Anyway, the night was a success in that the husband got to spin some tunes, fiddle with some knobs and hang out behind the bar sipping Tuborg.

As for me, well any excuse to scrub up, 'un-scummify' myself, and don something tight and sparkly...well i'm there. One of the mums said, "Wow, you look nice. I didn't recognise you!", which is Goa-speak I imagine for "You've had a shower and brushed that rat's nest of brown ball you call hair! And you're wearing something besides those tatty rags you always swan about in..."

Fair play. It's all true. I even got an appreciative glance from the husband when I walked in - and for a headphone wearing, knob-twiddling DJ deep in da tunes, that's saying something.

Egg and Dumps enjoyed themselves too. Dumpie spent the evening chasing and getting chased by the same little girl. Near the end of the night he came up to me and said, "She loves me. You order chips so we share otay?" (So much for the anorexia theory...)

Eggie started the night off strong whilst playing musical statues on the dance floor, amusing me to no end by pulling the most hilarious (dare I call them dance??) moves I've ever witnessed in public. He even made his father look like John Travolta in comparison. Oh well, at least he didn't pull out the old 'giant itch' move which was last spotted at his Valentine's Disco in London. I still have trouble understanding where that one came from.

I think it's time I give him private dance lessons. Not that I'm so great, but the poor guy's social life is going to start to suffer if he can't learn to break a few moves in a fashion that is not reminiscent of one about to begin an epileptic fit.

(Darling Egg, by the time you read this, never mind because you will be the world's greatest dancer - just you wait)

Thursday, 1 April 2010

"Eat Don't Eat"

I'm sitting here at an outdoor cafe, eating my second banana porridge of the day, wondering what to do about the newly anorexic Dumpie. He is refusing to eat and his Gap 'Age 2' clothes are hanging off his skinny little body.

I suppose he's not properly anoroxic - in that he will eat chocolate, crisps or 'candies' - but he is certainly keeping those rosebud lips clamped shut to anything from one of the four basic food groups.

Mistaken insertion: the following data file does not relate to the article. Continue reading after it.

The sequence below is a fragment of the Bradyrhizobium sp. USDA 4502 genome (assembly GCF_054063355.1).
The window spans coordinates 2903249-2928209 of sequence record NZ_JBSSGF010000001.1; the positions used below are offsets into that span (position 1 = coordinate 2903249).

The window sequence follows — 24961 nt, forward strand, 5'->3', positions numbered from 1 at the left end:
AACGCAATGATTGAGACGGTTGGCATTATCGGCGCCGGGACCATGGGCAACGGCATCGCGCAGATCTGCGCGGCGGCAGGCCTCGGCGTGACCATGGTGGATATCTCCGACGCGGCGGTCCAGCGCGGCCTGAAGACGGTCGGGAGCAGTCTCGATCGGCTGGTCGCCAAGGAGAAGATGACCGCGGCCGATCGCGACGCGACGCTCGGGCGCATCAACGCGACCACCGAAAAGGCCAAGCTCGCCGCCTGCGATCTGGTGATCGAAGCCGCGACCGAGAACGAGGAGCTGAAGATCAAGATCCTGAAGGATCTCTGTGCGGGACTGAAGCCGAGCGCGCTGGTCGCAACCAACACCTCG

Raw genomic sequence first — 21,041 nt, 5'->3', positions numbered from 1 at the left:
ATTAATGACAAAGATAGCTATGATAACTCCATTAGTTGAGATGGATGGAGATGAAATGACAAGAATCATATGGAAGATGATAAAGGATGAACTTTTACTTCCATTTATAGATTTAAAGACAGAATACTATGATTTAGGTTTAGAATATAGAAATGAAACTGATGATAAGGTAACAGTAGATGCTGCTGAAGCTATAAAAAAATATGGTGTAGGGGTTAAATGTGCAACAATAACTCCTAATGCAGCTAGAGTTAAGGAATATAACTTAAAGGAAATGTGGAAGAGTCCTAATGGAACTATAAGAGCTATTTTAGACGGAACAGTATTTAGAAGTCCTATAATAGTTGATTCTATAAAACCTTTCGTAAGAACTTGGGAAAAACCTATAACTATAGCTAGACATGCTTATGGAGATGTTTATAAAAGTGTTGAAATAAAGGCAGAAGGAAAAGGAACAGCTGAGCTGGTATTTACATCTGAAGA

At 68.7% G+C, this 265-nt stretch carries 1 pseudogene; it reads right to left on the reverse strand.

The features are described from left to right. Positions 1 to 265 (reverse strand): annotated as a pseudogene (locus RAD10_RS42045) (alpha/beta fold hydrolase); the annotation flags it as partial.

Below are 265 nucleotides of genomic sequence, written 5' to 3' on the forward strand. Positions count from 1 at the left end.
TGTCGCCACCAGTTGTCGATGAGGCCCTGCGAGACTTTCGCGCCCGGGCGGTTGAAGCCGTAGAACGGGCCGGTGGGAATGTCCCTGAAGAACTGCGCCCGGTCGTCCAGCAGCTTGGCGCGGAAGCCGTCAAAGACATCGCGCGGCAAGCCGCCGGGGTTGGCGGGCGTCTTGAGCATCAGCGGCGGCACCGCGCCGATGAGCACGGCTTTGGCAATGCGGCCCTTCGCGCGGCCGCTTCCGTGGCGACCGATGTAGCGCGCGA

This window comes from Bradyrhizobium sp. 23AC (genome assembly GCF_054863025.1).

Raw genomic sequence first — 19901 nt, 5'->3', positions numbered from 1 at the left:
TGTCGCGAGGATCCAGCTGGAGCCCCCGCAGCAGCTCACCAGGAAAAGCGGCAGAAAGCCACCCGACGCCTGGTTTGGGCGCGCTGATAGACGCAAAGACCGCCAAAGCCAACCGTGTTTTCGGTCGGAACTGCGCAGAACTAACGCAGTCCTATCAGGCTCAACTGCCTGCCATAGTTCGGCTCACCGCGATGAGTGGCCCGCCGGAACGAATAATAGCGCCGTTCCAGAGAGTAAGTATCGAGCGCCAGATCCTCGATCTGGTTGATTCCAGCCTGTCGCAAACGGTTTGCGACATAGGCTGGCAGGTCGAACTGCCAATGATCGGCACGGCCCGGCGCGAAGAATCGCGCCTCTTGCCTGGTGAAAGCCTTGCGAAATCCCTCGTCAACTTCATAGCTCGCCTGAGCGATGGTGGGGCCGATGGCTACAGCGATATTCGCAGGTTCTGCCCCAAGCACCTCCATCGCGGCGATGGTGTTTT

Part of me thinks he's doing it for the attention, as he thrives on the attention and loves the pleas the husband and I are issuing on a near-constant basis.

"Dumpie PLEASE eat? Pretty please? You're going to get sick if you don't eat...." (note the pleading and barely disguised begging)

And when that doesn't work...

"Dumpie, if you don't eat you're going to have to go to the doctor and have 'pop-pops' (injections) and you won't like it..." (issued in a slightly menacing tone)

And when that still doesn't work we pull out our last trick: predictable nonchalance (which fair enough will probably come into its own in the teenage years)

"Okay Dumps, don't eat. See if we care." (But we DO...we so desperately Do)

All out of emotional arsenal, we sit here, frustrated, looking at his knobbly little knees and his now non-existent tummy (it used to be so high and rotund, we couldn't keep our hands from occasional stroking it was so delicious).

The husband and I have no such problem ourselves. There is simply too much Kingfisher beer, savory cheese and garlic naan bread and strangely moreish Nutella (a desperate substitute for the lack of any decent chocolate) about for us to develop a proper eating disorder.

Saying that, we have done so many countless rounds of the many beach cafes and restaurants round here, that we're starting to get (dare I say it?) a wee bit bored with the various menu's (which we now know pretty much by heart). We're on a first name basis with most of the waiters here, and in some cases, they even have our 'usual' orders mesmorised (fish n' chips...dal fry...2 roti...malai bottle of LARGE Kingfisher - two glasses).

Although the food is delicious, I'm craving a delicious stone-baked baguette...some old cheddar....a bold Rioja...a bowl of spicy Spanish olives...and a giant scoop of Haagan-Daz Belgian Chocolate Ice-Cream.

Saying that, we did discover the most delicious homemade samosas the other day in the little nearby town. Straight out of the hot oil, they were a mega-calorific and spicy revelation of potato, filo pastry and mustard seeds. They were so divine as to illicit audible groaning from the husband and I, as we kept motioning for 'more' and washed them down with cold water.

Even the resident anorexic deemed them scrumptious enough to warrant a tentative nibbling round the edges.

Which reminds me, if anyone has any advice on how to deal with anorexic three year olds I'd love to hear from you (although I'm sure Channel 4 in the UK probably has a one-hour special in the pipeline).